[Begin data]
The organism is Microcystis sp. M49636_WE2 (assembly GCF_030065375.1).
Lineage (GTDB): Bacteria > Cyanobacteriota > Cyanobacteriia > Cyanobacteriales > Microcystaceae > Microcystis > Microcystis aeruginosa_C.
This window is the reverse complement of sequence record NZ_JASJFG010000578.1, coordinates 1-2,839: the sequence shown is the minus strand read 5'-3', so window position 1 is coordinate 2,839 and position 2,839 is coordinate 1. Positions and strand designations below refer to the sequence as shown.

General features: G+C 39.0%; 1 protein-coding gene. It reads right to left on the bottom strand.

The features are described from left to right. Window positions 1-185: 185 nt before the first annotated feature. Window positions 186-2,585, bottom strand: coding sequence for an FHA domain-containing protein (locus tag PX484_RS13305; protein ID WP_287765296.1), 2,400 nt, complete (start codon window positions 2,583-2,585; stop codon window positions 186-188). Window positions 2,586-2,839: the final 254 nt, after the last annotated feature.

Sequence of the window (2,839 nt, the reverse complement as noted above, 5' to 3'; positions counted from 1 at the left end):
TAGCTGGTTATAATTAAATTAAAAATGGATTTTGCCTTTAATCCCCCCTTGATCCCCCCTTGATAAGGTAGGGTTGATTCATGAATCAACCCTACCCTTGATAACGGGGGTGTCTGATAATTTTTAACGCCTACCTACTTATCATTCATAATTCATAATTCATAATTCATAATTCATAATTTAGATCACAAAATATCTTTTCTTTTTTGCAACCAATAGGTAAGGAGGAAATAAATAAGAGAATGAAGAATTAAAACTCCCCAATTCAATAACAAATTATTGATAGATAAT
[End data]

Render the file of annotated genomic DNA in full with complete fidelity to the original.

The organism is Microcystis sp. M49636_WE2 (assembly GCF_030065375.1).
Lineage (GTDB): Bacteria > Cyanobacteriota > Cyanobacteriia > Cyanobacteriales > Microcystaceae > Microcystis > Microcystis aeruginosa_C.
This window is the reverse complement of sequence record NZ_JASJFG010000578.1, coordinates 1-2,839: the sequence shown is the minus strand read 5'-3', so window position 1 is coordinate 2,839 and position 2,839 is coordinate 1. Positions and strand designations below refer to the sequence as shown.

General features: G+C 39.0%; 1 protein-coding gene. It reads right to left on the bottom strand.

The features are described from left to right. Window positions 1-185: 185 nt before the first annotated feature. Window positions 186-2,585, bottom strand: coding sequence for an FHA domain-containing protein (locus tag PX484_RS13305; protein ID WP_287765296.1), 2,400 nt, complete (start codon window positions 2,583-2,585; stop codon window positions 186-188). Window positions 2,586-2,839: the final 254 nt, after the last annotated feature.

Sequence of the window (2,839 nt, the reverse complement as noted above, 5' to 3'; positions counted from 1 at the left end):
TAGCTGGTTATAATTAAATTAAAAATGGATTTTGCCTTTAATCCCCCCTTGATCCCCCCTTGATAAGGTAGGGTTGATTCATGAATCAACCCTACCCTTGATAACGGGGGTGTCTGATAATTTTTAACGCCTACCTACTTATCATTCATAATTCATAATTCATAATTCATAATTCATAATTTAGATCACAAAATATCTTTTCTTTTTTGCAACCAATAGGTAAGGAGGAAATAAATAAGAGAATGAAGAATTAAAACTCCCCAATTCAATAACAAATTATTGATAGATAAT